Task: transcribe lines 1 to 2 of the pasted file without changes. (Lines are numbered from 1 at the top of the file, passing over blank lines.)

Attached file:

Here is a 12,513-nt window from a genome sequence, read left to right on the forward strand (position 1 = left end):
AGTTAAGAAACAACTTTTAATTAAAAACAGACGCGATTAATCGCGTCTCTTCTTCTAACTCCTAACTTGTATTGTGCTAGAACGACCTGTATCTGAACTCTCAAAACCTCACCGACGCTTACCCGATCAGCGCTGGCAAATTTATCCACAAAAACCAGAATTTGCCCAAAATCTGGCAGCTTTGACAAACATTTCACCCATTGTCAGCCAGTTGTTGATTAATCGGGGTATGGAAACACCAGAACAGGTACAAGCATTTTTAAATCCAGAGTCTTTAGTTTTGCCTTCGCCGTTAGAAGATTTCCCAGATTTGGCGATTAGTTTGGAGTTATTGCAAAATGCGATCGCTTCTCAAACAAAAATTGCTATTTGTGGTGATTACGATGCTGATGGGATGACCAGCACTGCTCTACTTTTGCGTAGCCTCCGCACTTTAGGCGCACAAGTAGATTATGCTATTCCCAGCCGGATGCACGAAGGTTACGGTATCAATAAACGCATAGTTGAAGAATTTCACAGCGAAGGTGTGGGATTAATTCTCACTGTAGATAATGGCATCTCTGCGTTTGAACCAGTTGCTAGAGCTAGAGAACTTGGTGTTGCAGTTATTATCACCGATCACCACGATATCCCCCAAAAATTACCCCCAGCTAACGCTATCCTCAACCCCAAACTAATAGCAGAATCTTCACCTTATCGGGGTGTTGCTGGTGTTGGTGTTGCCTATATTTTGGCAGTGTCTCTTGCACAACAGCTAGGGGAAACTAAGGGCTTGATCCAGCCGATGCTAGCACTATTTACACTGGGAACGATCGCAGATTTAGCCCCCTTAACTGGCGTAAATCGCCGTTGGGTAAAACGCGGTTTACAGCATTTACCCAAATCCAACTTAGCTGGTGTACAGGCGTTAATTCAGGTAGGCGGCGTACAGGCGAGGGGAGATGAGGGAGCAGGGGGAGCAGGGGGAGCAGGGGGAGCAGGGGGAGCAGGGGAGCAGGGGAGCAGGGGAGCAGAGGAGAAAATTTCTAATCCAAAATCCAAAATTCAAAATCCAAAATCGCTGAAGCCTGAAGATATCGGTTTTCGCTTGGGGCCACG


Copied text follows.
Here is a 12,513-nt window from a genome sequence, read left to right on the forward strand (position 1 = left end):
AGTTAAGAAACAACTTTTAATTAAAAACAGACGCGATTAATCGCGTCTCTTCTTCTAACTCCTAACTTGTATTGTGCTAGAACGACCTGTATCTGAACTCTCAAAACCTCACCGACGCTTACCCGATCAGCGCTGGCAAATTTATCCACAAAAACCAGAATTTGCCCAAAATCTGGCAGCTTTGACAAACATTTCACCCATTGTCAGCCAGTTGTTGATTAATCGGGGTATGGAAACACCAGAACAGGTACAAGCATTTTTAAATCCAGAGTCTTTAGTTTTGCCTTCGCCGTTAGAAGATTTCCCAGATTTGGCGATTAGTTTGGAGTTATTGCAAAATGCGATCGCTTCTCAAACAAAAATTGCTATTTGTGGTGATTACGATGCTGATGGGATGACCAGCACTGCTCTACTTTTGCGTAGCCTCCGCACTTTAGGCGCACAAGTAGATTATGCTATTCCCAGCCGGATGCACGAAGGTTACGGTATCAATAAACGCATAGTTGAAGAATTTCACAGCGAAGGTGTGGGATTAATTCTCACTGTAGATAATGGCATCTCTGCGTTTGAACCAGTTGCTAGAGCTAGAGAACTTGGTGTTGCAGTTATTATCACCGATCACCACGATATCCCCCAAAAATTACCCCCAGCTAACGCTATCCTCAACCCCAAACTAATAGCAGAATCTTCACCTTATCGGGGTGTTGCTGGTGTTGGTGTTGCCTATATTTTGGCAGTGTCTCTTGCACAACAGCTAGGGGAAACTAAGGGCTTGATCCAGCCGATGCTAGCACTATTTACACTGGGAACGATCGCAGATTTAGCCCCCTTAACTGGCGTAAATCGCCGTTGGGTAAAACGCGGTTTACAGCATTTACCCAAATCCAACTTAGCTGGTGTACAGGCGTTAATTCAGGTAGGCGGCGTACAGGCGAGGGGAGATGAGGGAGCAGGGGGAGCAGGGGGAGCAGGGGGAGCAGGGGGAGCAGGGGAGCAGGGGAGCAGGGGAGCAGAGGAGAAAATTTCTAATCCAAAATCCAAAATTCAAAATCCAAAATCGCTGAAGCCTGAAGATATCGGTTTTCGCTTGGGGCCACG